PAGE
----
Gas Drop

Why should we care about the reduced gas prices?


Creative Commons

Gas prices in Germany reflect similar prices in America

Alexa Westlake, Editor

Have you been to the pump lately? My fillup hasn’t been under $40 in years. Thanks, Obama! But now, gas is as low as $1.98 a gallon? Sweet! Have you ever stopped and pondered why? As it turns out, low prices at the pump reflect a whole complicated string of economics that go with the oil trade.

Simple explanation, more countries are finding more oil with new extraction methods like fracking. The supply is going up and to sweeten the deal, OPEC (the Organization of Petroleum Exporting Countries) isn’t manipulating the prices as much as in the past. According to Bankrate, prices aren’t as high thanks to Mother Nature giving us a break. With no big storms, oil rigs offshore can increase refining productivity.

As we all know from our econ classes, when supply outstrips demand, prices drop (Thank you Ms. Cob!). That’s basically what’s happening now–a lot of cheap oil is keeping gas prices way down.

That’s great for our wallets, but what does this mean for the United States economy? Well in the end, this means bad news for many small oil companies. With bigger companies overseas producing more and cheaper oil, local companies–and domestic jobs–will struggle. Sometimes, the price of gas is also the price of much needed jobs at home.

Low prices are also related to how we extract oil. Fracking has become a dirty word among environmental activists. The biggest issue that comes with fracking is the potential danger to our drinking water. When oil companies drill into the ground, they risk leaking oil and infecting our underground aquifers. As we know with our longstanding drought, that water is precious.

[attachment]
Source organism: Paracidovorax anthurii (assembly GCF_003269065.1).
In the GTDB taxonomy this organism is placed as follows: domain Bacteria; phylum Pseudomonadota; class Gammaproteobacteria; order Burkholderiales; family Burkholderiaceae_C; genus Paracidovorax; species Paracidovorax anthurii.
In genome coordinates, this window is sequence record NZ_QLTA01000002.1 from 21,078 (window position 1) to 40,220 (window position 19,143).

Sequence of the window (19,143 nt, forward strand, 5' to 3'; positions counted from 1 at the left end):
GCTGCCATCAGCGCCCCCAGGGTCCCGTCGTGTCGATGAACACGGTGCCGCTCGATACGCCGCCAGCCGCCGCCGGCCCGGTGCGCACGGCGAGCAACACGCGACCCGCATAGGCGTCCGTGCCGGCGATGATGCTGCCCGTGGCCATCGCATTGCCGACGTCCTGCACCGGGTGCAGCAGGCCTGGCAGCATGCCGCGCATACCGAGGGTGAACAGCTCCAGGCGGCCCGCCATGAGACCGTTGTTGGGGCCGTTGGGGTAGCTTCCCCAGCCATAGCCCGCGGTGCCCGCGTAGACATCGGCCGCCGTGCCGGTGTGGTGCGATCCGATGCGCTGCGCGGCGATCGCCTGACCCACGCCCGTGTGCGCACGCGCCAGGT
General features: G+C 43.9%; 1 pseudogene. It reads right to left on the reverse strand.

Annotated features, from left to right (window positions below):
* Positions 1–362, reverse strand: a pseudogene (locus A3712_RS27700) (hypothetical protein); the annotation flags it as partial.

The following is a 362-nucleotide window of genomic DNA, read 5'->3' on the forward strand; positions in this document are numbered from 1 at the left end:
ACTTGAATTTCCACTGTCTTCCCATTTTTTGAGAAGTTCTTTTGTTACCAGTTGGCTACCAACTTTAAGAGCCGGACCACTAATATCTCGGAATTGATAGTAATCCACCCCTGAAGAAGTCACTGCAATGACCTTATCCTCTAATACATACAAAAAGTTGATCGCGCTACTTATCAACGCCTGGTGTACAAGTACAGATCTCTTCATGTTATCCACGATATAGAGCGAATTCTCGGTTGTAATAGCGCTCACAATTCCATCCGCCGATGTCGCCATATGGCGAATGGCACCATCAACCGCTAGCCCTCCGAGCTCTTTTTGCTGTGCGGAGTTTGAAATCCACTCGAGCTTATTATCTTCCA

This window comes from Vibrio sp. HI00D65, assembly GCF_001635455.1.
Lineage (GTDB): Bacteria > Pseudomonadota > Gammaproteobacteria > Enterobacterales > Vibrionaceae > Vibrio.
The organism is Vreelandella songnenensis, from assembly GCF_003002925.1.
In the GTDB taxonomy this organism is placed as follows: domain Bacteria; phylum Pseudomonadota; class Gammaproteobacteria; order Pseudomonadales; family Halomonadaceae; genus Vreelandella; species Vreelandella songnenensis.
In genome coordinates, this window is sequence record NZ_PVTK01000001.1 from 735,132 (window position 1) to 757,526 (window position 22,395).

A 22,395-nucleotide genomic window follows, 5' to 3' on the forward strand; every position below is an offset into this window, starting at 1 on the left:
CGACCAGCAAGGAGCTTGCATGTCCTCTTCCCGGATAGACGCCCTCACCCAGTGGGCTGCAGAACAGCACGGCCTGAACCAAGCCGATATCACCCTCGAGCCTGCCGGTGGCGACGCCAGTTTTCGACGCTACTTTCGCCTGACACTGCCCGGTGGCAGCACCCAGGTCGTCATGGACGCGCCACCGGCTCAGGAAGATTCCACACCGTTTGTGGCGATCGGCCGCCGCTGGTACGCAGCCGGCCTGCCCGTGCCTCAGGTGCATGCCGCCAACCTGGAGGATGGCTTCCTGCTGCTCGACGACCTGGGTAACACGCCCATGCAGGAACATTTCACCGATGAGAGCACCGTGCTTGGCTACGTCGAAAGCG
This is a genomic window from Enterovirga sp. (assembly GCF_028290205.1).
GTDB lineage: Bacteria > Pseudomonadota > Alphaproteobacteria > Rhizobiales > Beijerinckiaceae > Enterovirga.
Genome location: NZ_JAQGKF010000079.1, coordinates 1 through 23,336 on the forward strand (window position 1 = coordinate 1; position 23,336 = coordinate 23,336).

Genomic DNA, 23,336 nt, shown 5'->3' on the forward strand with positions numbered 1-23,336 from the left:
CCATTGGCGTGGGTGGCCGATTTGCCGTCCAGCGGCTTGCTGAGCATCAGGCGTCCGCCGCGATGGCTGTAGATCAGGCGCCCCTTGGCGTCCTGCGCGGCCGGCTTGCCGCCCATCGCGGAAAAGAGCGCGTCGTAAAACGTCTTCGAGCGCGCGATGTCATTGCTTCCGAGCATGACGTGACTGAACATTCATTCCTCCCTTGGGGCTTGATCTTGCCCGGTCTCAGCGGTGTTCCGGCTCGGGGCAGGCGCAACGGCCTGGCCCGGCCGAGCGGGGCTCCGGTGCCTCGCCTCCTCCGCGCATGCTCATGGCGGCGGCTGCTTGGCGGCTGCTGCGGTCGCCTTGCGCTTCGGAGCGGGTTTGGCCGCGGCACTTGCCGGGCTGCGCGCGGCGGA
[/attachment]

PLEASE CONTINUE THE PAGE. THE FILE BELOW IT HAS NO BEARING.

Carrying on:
Digging for oil and other methods of extraction can be detrimental to the environment as well. Unearthed soil can dry out and lose nutrients; then impossible to farm and are therefore rendered as useless. The displaced nutrients can run off and cause an influx of nitrogen, which leads to algal blooms. These blooms absorb so much oxygen in streams and lakes which causes hypoxia, a lack of oxygen which kills many plants and animals in the ecosystem.

Cheap gas doesn’t sound so cool anymore, does it? Energy can be a touchy subject and there is no straightforward answer at this moment. Wind, solar, and hydro power can be alternatives, but society has become incredibly dependent on oil.

Long story short, oil in other countries costs the people here money and oil drilling here costs the people here their environment. Regardless of the pecuniary consequences, we should also be aware of the environmental cost. Carpool, walk, and bike! Save some cash and cut back on pollution. Your pockets and the earth will thank you later.